Punjab’s rail traffic disruption entered its fifth day today, December 24, as protesting farmers continued to block rail tracks despite Chief Minister Chiranjit Singh Channi’s announcement of a loan waiver for farmers in debt.
â(Chief Minister) announces resolution of debt cancellation cases for loans of up to Rs2 lakh of the remaining 1.09 lakh from small and marginal farmers valued at Rs 1200 crore. Also announces to include these farmers with loans of up to Rs 2 lakh from PSCADB (Punjab State Coop Agriculture Development Bank Limited) as part of the ongoing agricultural debt cancellation program â, said today the Official Twitter account of the Chief Minister of Punjab.
Thousands of farmers under the banner of the Kisan Mazdoor Sangharsh Committee (KMSC) started the âRail Rokoâ unrest on December 20 in Amritsar which quickly spread to other parts of Punjab. It is learned that protesters have blocked railway lines in Devidaspura, Tarn-Taran, Hoshiarpur, Ferozepur, Moga, Fazilka and Jalandhar, which has disrupted the movement of nearly 128 trains.
The protesting farmers are demanding the waiver of farm loans, the payment of compensation to the families of the farmers who died in the Delhi border protests and government jobs for the family members of the deceased.
Also read: Death by debt: 86% of agricultural households in Punjab in debt; more than 16,606 farmers died by suicide between 2000 and 2015
“Ye CM ka announcement low policy khel haiâ¦ election aane wale hain to uske liye bas ek jumla hai taaki log inhe vote den aur ye power me aa saken,” Ranjit Singh, a marginal farmer in Amritsar who has been protesting the railroad tracks for five days, said Gaon connection. (The Chief Minister’s announcement is just a political gimmick. An election is about to take place, it’s just poll rhetoric. All they want is to come back. in power)
Another protester, Gurlal Singh Mann, from the village of Ludhiana in Mann, claimed he would not return to his village and continue to block the train tracks unless the demands were not only accepted but also fully implemented. .
âBetween September 28 and 30, we blocked all the deputy commissioner’s offices in the Punjab. At that time, we met with CM Sukhjinder Singh Randhawa MP from Punjab, as well as Agriculture Minister Randeep Singh Nabha and a few other local MPs who assured that our demands would be met within 10 days. It has been 2.5 months since, but none of our requests have been met. How much time should we give these ministers to respond to our requests, âMann asked.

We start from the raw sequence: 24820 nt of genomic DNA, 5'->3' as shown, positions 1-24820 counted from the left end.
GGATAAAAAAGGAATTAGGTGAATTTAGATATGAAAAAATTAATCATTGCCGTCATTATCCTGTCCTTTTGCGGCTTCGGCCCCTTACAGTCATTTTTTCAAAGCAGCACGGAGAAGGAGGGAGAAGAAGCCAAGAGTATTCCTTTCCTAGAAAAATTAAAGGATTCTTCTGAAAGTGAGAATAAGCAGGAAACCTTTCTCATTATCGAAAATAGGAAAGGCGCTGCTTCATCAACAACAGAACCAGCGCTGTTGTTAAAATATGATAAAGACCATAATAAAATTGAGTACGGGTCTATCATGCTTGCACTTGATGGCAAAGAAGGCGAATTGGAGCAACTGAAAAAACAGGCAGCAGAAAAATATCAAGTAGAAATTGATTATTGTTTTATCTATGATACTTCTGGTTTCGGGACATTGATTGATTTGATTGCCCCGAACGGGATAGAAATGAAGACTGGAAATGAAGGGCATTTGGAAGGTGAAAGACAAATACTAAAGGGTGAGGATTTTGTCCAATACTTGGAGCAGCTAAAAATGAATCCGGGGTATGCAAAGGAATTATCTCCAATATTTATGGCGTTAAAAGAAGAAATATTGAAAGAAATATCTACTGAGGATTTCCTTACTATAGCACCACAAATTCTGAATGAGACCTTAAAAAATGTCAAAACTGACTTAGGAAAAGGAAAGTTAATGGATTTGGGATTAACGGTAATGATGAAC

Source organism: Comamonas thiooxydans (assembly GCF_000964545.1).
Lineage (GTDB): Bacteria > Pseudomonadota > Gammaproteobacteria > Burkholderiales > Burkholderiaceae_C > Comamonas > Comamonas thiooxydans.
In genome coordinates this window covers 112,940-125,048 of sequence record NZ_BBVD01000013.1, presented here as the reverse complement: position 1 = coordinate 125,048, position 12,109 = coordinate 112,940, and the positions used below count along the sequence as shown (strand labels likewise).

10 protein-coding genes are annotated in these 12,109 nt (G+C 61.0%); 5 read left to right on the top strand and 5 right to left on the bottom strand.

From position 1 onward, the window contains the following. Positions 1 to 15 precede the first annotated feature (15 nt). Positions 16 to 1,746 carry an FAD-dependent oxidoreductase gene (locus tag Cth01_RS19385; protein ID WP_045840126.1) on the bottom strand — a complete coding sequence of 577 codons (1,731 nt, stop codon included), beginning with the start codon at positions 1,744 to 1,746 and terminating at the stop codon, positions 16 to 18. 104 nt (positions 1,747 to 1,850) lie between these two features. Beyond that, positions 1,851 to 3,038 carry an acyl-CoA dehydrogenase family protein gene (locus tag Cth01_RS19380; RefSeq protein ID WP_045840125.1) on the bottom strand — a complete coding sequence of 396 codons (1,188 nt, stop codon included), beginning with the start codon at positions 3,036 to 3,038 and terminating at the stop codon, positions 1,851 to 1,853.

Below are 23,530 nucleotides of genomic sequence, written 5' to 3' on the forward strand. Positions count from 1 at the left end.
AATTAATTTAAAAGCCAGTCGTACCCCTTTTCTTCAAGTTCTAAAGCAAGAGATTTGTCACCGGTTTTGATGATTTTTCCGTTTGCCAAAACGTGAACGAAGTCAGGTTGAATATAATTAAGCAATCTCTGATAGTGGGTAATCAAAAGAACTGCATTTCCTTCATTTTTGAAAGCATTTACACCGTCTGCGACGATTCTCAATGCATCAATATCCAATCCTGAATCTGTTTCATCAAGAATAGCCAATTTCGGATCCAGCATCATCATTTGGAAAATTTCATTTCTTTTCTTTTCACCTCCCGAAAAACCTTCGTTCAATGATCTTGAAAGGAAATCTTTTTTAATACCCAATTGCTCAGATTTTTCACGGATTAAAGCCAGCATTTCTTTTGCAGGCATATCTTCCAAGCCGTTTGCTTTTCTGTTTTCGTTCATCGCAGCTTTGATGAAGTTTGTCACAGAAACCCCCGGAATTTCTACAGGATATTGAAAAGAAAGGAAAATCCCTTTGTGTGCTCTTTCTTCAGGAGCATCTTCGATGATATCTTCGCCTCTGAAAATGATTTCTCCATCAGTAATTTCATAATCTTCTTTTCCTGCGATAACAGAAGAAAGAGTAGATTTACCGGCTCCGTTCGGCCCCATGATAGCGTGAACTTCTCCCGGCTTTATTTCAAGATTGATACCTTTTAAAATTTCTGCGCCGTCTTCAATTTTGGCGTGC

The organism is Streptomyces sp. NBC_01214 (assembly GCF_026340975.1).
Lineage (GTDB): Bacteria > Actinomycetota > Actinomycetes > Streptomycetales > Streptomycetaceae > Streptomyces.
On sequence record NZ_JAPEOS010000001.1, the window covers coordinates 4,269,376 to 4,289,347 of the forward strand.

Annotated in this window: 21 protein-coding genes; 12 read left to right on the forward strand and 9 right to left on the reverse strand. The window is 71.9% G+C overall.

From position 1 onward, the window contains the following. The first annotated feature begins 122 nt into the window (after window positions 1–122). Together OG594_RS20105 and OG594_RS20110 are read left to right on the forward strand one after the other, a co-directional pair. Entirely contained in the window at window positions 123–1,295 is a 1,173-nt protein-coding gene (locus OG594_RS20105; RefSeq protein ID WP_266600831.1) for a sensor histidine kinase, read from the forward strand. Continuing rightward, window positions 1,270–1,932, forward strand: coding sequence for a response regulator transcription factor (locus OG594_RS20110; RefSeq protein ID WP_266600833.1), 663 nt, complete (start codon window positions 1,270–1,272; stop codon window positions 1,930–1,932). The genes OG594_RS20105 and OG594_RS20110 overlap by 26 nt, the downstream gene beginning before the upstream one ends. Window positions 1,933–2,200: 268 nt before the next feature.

An official statement quoted that the government of Punjab had already waived loans from 563,000 farmers to the tune of 46,100 million rupees. 134,000 small farmers received relief of Rs 9,800 million while 429,000 lakhs from marginal farmers benefited from a loan waiver of Rs 36,300 million.
“It is high time the government was held accountable”
Ranjit Singh, the protesting farmer, further said the government should refrain from making empty promises.
âThey don’t even have enough funds to implement the debt waivers. They should have an appropriate policy on how they would forfeit loans. Farmers are too tired to believe such empty statements
It is high time the farmers of Punjab held the state government to account â,
âBetween 2017 and 2020, the state government promised to forgo loans from farmers, but nothing happened on the ground,â Singh added.
Also read: Half of the farming households in rural India are in debt; one in five households has taken out a loan from a private lender
Farm loan waiver – a longstanding demand
Meanwhile, waivers of agricultural loans have been a major cause of contention among farmers in Punjab.
A study, titled Debt among farmers and farm workers in rural Punjab, sponsored by the New Delhi-based Indian Social Science Research Council, found in 2017 that 85.7% of the state’s farm households were in debt.
The average amount of debt per farm household in rural Punjab is Rs 552,000 which has been contracted for the purchase of agricultural inputs and machinery.
But these investments have in no way led to an increase in income, due to the increase in input costs and a virtual freeze in the minimum support price (MSP) of wheat and paddy, the crop of which represents 85 percent of the cultivated agricultural area in Punjab.
According to the 2017 study, the collective debt of farmers in the Punjab, which amounted to Rs 57,000 million in 1997, rose to Rs 98,860 million in 2002, Rs 210,640 million in 2005 and Rs 350,000 million in 2015 Up to 64% of total farm income is used to repay loans, he added.
Also read: Burdened by debt, crop failures and wife’s cancer treatment, farmer Anil Kumar Singh took his own life
In addition, according to the 2015-16 agricultural census, around 14% of farmers in Punjab are marginal farmers (owning less than one hectare of land), while around 19% (owning less than two hectares of land) are small farmers.